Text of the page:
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Personal Space: Narrative, Crowdsourcing, and the Production of Digital Geography

Narrative theory has been refined considerably since Gennete's Narrative Discourse (1983). However, today, many western approaches continue to adopt a structuralist approach, which places an emphasis on the formal development of 'happenings' through time,  and on literal concepts, such as characters, places, objects and events. Such approaches are inevitably rooted in, and ultimately informed by text, and to a lesser extent, oral traditions, where narrative is seen as a means to make information communicated through these media meaningful, both to the narrator and the audience/reader. However, such a theoretical framework is tested to its limits when applied to spatial narratives; that is to say narratives which are meaningful only when in the contexts of place and location, and of the experience of these. Drawing largely on the speaker's current work on Cyprus, this talk will look at how spatial narratives are created through crowdsourcing; and ask how truly co-produced spatial knowledge - the ultimate aim of many of those working in crowdsourcing in the humanities - can challenge, or even replace, the kind of structuralist narrative discourses that have dominated the field in the past.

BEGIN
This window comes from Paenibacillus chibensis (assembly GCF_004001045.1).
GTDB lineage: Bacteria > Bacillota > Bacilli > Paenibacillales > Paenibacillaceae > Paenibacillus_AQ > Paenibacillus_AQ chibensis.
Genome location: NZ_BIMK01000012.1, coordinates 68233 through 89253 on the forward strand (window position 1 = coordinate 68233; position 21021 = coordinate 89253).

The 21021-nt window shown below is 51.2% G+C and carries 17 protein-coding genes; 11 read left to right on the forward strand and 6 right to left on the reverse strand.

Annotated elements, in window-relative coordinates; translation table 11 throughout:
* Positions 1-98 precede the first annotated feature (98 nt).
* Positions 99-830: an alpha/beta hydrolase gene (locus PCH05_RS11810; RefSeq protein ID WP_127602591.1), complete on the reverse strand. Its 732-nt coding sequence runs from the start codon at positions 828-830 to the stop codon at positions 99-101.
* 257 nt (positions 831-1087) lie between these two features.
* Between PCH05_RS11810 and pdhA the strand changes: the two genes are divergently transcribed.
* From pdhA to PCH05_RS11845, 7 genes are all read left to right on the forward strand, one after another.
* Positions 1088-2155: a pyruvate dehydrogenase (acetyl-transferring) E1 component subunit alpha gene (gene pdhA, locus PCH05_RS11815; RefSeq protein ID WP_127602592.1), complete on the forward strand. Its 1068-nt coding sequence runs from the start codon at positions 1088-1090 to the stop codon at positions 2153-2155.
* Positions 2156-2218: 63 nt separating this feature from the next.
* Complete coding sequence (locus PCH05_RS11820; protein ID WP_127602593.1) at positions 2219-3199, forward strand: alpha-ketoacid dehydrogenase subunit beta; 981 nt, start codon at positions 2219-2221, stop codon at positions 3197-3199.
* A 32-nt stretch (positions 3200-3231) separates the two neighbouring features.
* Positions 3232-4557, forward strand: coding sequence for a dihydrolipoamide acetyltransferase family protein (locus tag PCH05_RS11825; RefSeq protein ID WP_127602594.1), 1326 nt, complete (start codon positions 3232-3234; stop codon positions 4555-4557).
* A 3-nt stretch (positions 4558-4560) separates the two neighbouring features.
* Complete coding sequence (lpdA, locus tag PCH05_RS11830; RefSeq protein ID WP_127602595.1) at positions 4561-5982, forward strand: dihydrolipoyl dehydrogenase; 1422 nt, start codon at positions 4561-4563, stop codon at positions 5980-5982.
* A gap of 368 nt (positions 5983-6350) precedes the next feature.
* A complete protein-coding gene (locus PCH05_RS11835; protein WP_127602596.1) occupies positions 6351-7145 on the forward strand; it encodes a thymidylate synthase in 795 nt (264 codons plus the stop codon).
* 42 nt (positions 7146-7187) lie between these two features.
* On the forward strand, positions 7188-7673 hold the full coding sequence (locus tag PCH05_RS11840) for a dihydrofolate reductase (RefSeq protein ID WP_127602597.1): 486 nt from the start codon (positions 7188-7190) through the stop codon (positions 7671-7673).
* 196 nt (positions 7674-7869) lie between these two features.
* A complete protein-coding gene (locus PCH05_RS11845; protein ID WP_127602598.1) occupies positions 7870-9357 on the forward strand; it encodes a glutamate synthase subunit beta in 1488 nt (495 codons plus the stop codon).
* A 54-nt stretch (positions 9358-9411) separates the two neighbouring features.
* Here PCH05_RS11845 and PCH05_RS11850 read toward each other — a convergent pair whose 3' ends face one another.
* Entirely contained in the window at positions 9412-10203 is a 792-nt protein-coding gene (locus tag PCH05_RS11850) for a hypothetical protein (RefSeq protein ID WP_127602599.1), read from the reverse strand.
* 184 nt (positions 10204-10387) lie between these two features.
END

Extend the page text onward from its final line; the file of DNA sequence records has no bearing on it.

About the speaker:
Stuart Dunn is a visiting scholar from the King's College London, where he lectures at the Centre for e-Research.



Thursday, October 23, 2014. 01:00PM


Wallenberg Hall, 4th floor - CESTA conference room, Rm. 433A


Center for Spatial and Textual Analysis